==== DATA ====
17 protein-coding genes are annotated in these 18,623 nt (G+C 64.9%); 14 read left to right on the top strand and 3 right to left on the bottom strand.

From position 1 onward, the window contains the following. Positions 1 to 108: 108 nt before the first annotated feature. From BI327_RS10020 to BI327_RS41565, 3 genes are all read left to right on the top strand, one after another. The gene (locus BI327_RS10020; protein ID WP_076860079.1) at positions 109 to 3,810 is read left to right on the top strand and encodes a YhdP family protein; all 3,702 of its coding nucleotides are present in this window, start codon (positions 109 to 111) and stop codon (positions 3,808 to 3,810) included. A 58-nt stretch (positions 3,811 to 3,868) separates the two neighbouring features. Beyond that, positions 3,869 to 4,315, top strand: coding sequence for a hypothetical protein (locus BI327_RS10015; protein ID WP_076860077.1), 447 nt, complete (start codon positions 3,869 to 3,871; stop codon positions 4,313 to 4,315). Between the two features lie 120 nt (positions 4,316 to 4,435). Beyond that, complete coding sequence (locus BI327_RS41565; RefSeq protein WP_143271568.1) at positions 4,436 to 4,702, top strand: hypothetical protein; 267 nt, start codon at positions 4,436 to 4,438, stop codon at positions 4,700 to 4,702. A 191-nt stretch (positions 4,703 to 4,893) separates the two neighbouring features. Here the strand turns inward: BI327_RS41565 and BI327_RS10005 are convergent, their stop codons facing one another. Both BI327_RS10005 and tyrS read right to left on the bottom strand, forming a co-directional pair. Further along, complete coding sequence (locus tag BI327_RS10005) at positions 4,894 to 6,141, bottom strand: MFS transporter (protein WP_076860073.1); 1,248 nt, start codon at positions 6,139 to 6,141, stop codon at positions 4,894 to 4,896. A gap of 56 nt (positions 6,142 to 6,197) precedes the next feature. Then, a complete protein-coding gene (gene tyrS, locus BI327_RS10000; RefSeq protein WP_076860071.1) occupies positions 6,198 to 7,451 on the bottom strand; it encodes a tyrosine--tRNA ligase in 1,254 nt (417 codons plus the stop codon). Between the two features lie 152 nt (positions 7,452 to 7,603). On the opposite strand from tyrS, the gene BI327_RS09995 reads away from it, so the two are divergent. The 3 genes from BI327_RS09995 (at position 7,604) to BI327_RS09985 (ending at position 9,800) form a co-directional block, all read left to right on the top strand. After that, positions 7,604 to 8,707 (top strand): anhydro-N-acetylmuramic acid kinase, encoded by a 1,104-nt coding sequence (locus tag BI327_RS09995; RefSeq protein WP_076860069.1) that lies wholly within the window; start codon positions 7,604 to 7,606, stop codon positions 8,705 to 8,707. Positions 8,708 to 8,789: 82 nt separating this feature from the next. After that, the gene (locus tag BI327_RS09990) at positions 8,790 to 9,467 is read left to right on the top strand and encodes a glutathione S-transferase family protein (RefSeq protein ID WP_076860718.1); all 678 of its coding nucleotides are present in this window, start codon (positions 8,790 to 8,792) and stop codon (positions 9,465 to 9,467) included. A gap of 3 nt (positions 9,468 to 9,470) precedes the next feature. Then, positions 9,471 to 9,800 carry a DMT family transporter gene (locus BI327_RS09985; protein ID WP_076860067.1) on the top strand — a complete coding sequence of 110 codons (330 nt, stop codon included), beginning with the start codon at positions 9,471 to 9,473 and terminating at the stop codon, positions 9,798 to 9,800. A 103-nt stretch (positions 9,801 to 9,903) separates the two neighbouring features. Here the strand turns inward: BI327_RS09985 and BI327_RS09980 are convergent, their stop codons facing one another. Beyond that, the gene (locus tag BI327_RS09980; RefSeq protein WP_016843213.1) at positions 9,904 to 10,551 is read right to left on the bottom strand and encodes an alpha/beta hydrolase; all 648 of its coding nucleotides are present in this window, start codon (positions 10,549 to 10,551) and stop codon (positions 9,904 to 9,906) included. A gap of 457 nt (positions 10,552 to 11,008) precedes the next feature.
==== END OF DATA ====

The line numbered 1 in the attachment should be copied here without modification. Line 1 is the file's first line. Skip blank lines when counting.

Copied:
17 protein-coding genes are annotated in these 18,623 nt (G+C 64.9%); 14 read left to right on the top strand and 3 right to left on the bottom strand.